The 5 Ways You Can Stop Your Lawn Mower From Leaking Gas

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As a homeowner, landscape professional, or friendly neighbor helping to keep the subdivision looking its best, you may be using a walk-behind mower, a riding mower, or a zero-turn mower to cut grass this summer. All three mower types have their own advantages depending on the application, but as long as the equipment uses a gasoline-powered engine, there is a potential for a gas leak. If you’ve discovered a steady drip of fuel pooling on the garage floor or driveway, Repair Clinic has five ways for you to stop your lawn mower from leaking gas. Before we get to those, let’s review how the gasoline you pour into the tank powers the mower.

Following the path the gasoline takes through a mower’s engine

Most gas-powered lawn mowers rely on a four-cycle engine to operate and, just like an automobile engine, a walk-behind mower, riding mower, or zero-turn mower engine are powered by the gasoline poured into the fuel tank. Four-cycle engines will also have a separate sump for the oil needed to keep the engine components lubricated.

Gasoline with high levels of ethanol can be corrosive

Before you even think of removing the gas tank cap, there are some good practices you should be aware of. Lawn mower engines are designed to use gasoline with no more than 10% ethanol, so be careful with the kind of fuel you’re pouring into the tank. Gasoline with higher levels of ethanol can be corrosive and attract water, causing the engine to have starting or running problems. The high levels of ethanol can also damage the fuel system.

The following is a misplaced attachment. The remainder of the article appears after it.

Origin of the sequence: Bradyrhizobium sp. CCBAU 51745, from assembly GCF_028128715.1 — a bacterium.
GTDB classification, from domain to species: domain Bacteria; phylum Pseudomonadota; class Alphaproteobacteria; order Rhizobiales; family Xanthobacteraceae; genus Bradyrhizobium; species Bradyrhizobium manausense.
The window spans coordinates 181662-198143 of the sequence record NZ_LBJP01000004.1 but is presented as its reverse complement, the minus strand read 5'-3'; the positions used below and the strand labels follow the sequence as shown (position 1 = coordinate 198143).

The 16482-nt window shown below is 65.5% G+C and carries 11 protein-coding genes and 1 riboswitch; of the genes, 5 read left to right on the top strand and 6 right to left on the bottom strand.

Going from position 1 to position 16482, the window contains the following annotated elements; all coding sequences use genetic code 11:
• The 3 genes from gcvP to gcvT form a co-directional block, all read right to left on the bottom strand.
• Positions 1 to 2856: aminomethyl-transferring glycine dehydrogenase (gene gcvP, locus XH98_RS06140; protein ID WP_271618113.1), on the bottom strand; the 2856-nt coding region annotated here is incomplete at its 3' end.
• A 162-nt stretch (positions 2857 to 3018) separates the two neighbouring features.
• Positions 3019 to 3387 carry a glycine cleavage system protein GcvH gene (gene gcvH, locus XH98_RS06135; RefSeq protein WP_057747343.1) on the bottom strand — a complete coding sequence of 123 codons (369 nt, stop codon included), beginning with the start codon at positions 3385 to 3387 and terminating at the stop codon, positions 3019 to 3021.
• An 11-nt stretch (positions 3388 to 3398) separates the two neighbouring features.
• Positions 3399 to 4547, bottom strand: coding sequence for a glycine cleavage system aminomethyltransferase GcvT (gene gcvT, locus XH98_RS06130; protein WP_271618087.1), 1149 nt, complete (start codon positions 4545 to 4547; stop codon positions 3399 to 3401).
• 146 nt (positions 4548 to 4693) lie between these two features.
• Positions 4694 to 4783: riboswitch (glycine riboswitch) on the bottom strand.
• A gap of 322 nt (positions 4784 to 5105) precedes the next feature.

Use a fuel stabilizer if storing gas for longer than three months

You should store the gasoline in a clean, sealed plastic container approved for fuel storage. If equipped, keep the container’s vent closed when not in use and always store the container away from direct sunlight. If you anticipate storing the fuel for longer than three months, consider adding a fuel stabilizer when you fill the container.

How gasoline is used to power the lawn mower’s engine

The fuel exits the mower’s gas tank through a fuel filter and flows through fuel lines past a fuel shut-off valve or fuel shut-off solenoid (depending on the engine type). The fuel may also be drawn through a fuel pump (again, depending on the engine type) and past a primer bulb before entering the engine’s carburetor. An intake valve opens as the engine piston travels down the cylinder, creating a vacuum that draws fuel and air through the carburetor where the two mix before entering the cylinder. The piston will travel back up to the top of the cylinder compressing the fuel and air mixture which is then ignited by the spark plug pushing the piston back down the cylinder. As the piston moves back up the cylinder an exhaust valve opens and the combustion gases will then exit through the muffler. This cycle repeats as long as the engine is running.

The 5 ways you can fix a lawn mower gas leak

So, where is that gas leak coming from? Here are the five top reasons your mower may be leaking gas and the parts you can replace to fix the leak:

  1. Worn carburetor bowl gasket – Inspect the carburetor to see if you can detect a fuel leak. Is gas seeping out? Then it’s likely the carburetor bowl gasket is worn out or missing. You can install a new gasket to provide a proper seal for the bowl to stop the leak.